With about a month to go to opposition and a month since my last clear night, I thought that I couldn't miss the chance of observing the red planet tonight, as all sources were indicating a clear night. I had my new Baader Hyperion zoom and barlow, plus a cute little University Optics 7mm ortho, I hadn't tried yet, so thinking tonight was the night, I set up around 10pm. I thought I'd get ready then have a little nap until later, when Mars would be in a good position to view. Started with double-double and the seeing looked good. I could split them both at around x 85-90 and the collimation star test had reasonably stable diffraction rings - better than usual for here anyway. Then I looked up and saw the dreaded clouds. I went back inside and moaned online and had a beer. 01:00 and things were clearing up. I went back out and saw that Mars was visible from the bottom of the garden. It wasn't a great location, observing East right over the roof of the house, but beggars can't be choosers and I didn't want to risk waiting until 4-5 am for a better view. So I set up under the watchful eye of the cat, getting all the various EPs I thought would be useful, and settled down to find the best viewing setup. I tried the zoom, barlowed zoom, barlowed 12mm BST, but by far the best view was with the new 7mm ortho. I didn't try the 6mm or 4mm Circle-T orthos, though. Perhaps next time. The view wasn't great at first, with the seeing poor at that lower angle and over the roof. The 40 deg FOV at 170x meant I was constantly nudging the dob, but it was pretty much just Azimuth movement that was needed, with the occasional Alt nudge, so I could get on with just observing relatively OK. I'm not a seasoned planetary viewer, but have heard enough to know that I needed to settle down and just do the time at the eyepiece. I kept getting momentary glimpses of dark bands and a white cap - the once pale disk slowly shifting into a creamy orange with some surface detail. I guess most of you are all familiar with what happens but it was fascinating how the details started to slowly emerge. Suddenly I got the urge to record what I was seeing. No hope for a picture, so I decided to do my first sketch. Completely unprepared, I went back inside, grabbed some printer paper and hastily drew some circles around the base of the empty beer can. With red head torch on dimmest setting I sat down again and started to mark down the darker areas. By 02:00 I was happy and started winding up. When I looked back up, I saw that the Pleiades had risen above the house, so quickly grabbed the 30mm 2" EP for a quick view. Here's my first sketch (coloured in now). As I said, I hadn't really considered ever doing one before, so not exactly sure of the correct format, so forgive any naivety. I still need to try and work out what I saw and how it compares to Sky Safari's representation. Fingers crossed I haven't got it completely wrong....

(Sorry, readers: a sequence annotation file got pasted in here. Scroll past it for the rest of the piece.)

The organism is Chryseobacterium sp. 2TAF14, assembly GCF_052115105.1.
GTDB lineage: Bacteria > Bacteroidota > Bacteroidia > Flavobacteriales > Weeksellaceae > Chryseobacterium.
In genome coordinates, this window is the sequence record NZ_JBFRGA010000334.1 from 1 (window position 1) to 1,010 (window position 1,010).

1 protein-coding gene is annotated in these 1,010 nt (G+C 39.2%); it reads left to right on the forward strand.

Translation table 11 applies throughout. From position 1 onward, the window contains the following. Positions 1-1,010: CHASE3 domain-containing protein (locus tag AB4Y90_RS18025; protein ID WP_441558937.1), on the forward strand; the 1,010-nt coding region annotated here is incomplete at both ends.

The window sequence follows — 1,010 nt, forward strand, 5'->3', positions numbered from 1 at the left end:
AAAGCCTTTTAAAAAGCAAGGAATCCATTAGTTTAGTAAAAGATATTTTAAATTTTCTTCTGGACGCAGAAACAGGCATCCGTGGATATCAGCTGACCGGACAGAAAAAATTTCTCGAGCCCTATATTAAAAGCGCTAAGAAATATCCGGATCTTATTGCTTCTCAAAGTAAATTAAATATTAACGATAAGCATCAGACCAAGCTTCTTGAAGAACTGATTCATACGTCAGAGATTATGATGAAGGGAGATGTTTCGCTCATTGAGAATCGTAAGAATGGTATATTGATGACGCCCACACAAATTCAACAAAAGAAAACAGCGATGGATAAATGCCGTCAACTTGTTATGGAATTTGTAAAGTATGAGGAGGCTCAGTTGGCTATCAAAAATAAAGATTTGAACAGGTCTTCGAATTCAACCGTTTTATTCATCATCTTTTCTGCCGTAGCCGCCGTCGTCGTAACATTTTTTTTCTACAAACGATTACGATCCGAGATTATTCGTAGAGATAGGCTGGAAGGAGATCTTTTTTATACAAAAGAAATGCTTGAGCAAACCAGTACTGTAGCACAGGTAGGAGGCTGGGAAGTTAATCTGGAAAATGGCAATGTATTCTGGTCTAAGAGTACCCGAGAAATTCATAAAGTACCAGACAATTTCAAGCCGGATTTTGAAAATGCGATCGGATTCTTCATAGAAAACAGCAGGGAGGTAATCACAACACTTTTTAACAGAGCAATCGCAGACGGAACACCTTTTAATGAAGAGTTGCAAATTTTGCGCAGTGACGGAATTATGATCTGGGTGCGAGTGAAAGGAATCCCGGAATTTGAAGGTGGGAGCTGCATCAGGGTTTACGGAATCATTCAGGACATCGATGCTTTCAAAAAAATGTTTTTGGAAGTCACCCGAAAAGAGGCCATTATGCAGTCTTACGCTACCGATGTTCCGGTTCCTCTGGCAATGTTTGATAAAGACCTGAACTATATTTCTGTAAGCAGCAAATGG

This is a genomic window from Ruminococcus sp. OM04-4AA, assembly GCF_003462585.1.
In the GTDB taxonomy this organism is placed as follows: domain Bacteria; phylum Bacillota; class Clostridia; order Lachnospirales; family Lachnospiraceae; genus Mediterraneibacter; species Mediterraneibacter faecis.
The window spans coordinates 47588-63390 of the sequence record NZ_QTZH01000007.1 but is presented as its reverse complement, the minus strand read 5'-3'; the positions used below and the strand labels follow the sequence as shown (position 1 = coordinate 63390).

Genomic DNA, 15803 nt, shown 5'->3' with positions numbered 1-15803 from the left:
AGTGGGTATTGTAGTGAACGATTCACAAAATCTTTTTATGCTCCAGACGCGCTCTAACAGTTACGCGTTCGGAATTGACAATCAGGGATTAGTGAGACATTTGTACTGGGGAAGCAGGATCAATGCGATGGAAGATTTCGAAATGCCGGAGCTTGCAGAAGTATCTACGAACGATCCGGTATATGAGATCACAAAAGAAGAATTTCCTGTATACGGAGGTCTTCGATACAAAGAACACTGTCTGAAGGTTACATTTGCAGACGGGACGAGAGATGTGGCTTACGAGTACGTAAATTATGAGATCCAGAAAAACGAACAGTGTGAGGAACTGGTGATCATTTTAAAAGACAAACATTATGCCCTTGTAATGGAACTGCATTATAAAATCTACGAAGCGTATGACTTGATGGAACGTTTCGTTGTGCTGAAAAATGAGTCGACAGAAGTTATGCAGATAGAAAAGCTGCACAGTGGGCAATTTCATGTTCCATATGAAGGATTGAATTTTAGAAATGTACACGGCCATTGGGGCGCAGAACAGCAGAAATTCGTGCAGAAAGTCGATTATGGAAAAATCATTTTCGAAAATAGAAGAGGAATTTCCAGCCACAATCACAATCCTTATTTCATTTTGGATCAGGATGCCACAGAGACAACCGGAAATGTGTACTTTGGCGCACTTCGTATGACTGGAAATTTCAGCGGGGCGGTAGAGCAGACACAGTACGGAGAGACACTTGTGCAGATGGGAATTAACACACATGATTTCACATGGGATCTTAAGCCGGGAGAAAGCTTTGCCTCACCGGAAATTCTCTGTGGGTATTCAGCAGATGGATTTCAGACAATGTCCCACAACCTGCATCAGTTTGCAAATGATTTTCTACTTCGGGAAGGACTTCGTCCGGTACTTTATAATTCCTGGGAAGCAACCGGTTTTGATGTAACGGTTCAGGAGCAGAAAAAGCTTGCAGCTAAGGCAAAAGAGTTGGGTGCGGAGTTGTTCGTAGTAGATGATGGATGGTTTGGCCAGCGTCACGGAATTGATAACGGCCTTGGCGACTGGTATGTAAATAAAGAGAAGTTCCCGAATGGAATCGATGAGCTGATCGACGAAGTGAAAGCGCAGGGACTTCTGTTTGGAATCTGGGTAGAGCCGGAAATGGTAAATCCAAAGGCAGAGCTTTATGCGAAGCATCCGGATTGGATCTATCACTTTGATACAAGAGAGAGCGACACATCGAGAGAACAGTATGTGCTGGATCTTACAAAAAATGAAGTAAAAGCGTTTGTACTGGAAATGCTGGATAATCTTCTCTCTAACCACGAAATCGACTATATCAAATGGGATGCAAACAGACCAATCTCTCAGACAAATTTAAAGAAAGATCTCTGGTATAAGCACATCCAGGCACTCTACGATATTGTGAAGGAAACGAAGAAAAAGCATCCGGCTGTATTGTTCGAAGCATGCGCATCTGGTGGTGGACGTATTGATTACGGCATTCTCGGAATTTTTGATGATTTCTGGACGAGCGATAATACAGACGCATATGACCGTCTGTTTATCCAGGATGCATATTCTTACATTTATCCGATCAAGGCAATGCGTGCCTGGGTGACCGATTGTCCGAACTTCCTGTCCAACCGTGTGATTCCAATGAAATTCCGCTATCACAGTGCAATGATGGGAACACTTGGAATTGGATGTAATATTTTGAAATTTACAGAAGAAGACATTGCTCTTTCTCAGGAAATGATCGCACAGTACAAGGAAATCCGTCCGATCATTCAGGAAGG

33. 21 points
    Taken with a C9.25 in fairly mixed seeing conditions only managed a couple of runs on both Saturn & mars!
  34. 20 points
    The seeing Gods were smiling last night and I had my best views of Mars so far this opposition and consequently my best Mars image ever at 42 degrees altitude. Lots of detail visible in the equatorial regions from Sinus Meridiani through Chryse to Aurorae Sinus. The blue mist on the bright limb that I saw on screen early in the session did not really show up after processing for some reason. The next few months should give some great viewing of Mars, looking forward to it, weather permitting. It's been a while since we had a decent planetary view from the UK. Peter
  35. 20 points
    I was planning on shooting this again tonight, I wasnt sure if last nights data was any good because I developed an extra diffraction spike through the session. This is it here: ED80 R/G/B: 3300/2700/3000s 180ED LUM: 7560s Total time: 4.6 hours SGPro/APP/PS Thank for looking Adam.
  36. 20 points
    Since receiving my scope and mount from FLO a couple of weeks ago, I've had a few opportunities to get out under the stars with everything and gain some experience with all the features of a GoTo mount for the first time. I have to say that in particular, finding and framing a target using platesolving is a huge time save compared to using a star tracker! I'm still trying to get the best results possible from my guiding, if anyone is interested I have another thread covering that in the mounts discussion section. This image represents my efforts from two initial nights of imaging, the first cut short by dew (my next upgrade will be dew tapes and a controller). My focus held relatively steady on both nights, slowly worsening (as expected) as the temperature dropped, so an autofocus solution is in the pipeline too! I was relatively ruthless with the data regarding which subs to keep, so the final stack represents just under 8 hours of data out of a total 12 captured. I performed a large dither after every frame to combat the DSLR noise profile, which appears to have worked well. I have to say I expected the Hα signal to come through a little stronger, but I'm not prepared to modify my camera just yet so I will have to live with it / shoot broadband targets instead. As always, any CC would be appreciated! Imaging scope: Esprit 100 with FF Imaging camera: Canon 6D (unmodified) Guide scope: 9x50 finder Guide camera: ZWO ASI224MC Mount: iOptron CEM40 (non-EC) Image details: 7 hours 42 minutes in 120s subs Processing: PixInsight and Adobe Lightroom Cheers